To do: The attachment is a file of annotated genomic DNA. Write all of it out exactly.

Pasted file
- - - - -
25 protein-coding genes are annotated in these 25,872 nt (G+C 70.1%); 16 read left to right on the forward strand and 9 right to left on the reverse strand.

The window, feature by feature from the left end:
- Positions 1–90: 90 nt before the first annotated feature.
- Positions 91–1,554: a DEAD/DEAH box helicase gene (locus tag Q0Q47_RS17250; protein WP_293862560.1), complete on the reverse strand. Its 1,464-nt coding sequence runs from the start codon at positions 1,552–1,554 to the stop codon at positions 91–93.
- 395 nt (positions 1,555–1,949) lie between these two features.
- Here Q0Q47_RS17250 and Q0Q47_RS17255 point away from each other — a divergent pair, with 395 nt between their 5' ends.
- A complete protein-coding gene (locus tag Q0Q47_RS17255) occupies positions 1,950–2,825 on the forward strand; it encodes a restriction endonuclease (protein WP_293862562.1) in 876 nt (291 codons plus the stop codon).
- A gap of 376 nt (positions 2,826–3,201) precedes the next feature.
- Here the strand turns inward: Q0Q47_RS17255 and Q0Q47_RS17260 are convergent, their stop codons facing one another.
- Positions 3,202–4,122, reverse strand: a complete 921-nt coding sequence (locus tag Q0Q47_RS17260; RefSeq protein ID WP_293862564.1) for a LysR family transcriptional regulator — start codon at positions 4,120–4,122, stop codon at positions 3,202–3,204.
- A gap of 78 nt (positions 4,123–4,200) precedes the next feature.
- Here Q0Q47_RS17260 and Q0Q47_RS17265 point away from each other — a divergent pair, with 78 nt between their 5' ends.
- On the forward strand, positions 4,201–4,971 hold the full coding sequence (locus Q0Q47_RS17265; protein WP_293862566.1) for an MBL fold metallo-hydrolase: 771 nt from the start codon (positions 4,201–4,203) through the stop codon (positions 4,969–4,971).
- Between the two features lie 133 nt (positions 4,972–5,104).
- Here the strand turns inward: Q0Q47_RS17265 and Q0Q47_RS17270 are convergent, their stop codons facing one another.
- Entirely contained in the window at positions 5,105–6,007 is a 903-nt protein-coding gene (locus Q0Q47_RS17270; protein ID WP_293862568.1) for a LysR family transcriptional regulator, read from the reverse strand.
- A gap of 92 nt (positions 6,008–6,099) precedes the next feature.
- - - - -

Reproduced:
25 protein-coding genes are annotated in these 25,872 nt (G+C 70.1%); 16 read left to right on the forward strand and 9 right to left on the reverse strand.

The window, feature by feature from the left end:
- Positions 1–90: 90 nt before the first annotated feature.
- Positions 91–1,554: a DEAD/DEAH box helicase gene (locus tag Q0Q47_RS17250; protein WP_293862560.1), complete on the reverse strand. Its 1,464-nt coding sequence runs from the start codon at positions 1,552–1,554 to the stop codon at positions 91–93.
- 395 nt (positions 1,555–1,949) lie between these two features.
- Here Q0Q47_RS17250 and Q0Q47_RS17255 point away from each other — a divergent pair, with 395 nt between their 5' ends.
- A complete protein-coding gene (locus tag Q0Q47_RS17255) occupies positions 1,950–2,825 on the forward strand; it encodes a restriction endonuclease (protein WP_293862562.1) in 876 nt (291 codons plus the stop codon).
- A gap of 376 nt (positions 2,826–3,201) precedes the next feature.
- Here the strand turns inward: Q0Q47_RS17255 and Q0Q47_RS17260 are convergent, their stop codons facing one another.
- Positions 3,202–4,122, reverse strand: a complete 921-nt coding sequence (locus tag Q0Q47_RS17260; RefSeq protein ID WP_293862564.1) for a LysR family transcriptional regulator — start codon at positions 4,120–4,122, stop codon at positions 3,202–3,204.
- A gap of 78 nt (positions 4,123–4,200) precedes the next feature.
- Here Q0Q47_RS17260 and Q0Q47_RS17265 point away from each other — a divergent pair, with 78 nt between their 5' ends.
- On the forward strand, positions 4,201–4,971 hold the full coding sequence (locus Q0Q47_RS17265; protein WP_293862566.1) for an MBL fold metallo-hydrolase: 771 nt from the start codon (positions 4,201–4,203) through the stop codon (positions 4,969–4,971).
- Between the two features lie 133 nt (positions 4,972–5,104).
- Here the strand turns inward: Q0Q47_RS17265 and Q0Q47_RS17270 are convergent, their stop codons facing one another.
- Entirely contained in the window at positions 5,105–6,007 is a 903-nt protein-coding gene (locus Q0Q47_RS17270; protein ID WP_293862568.1) for a LysR family transcriptional regulator, read from the reverse strand.
- A gap of 92 nt (positions 6,008–6,099) precedes the next feature.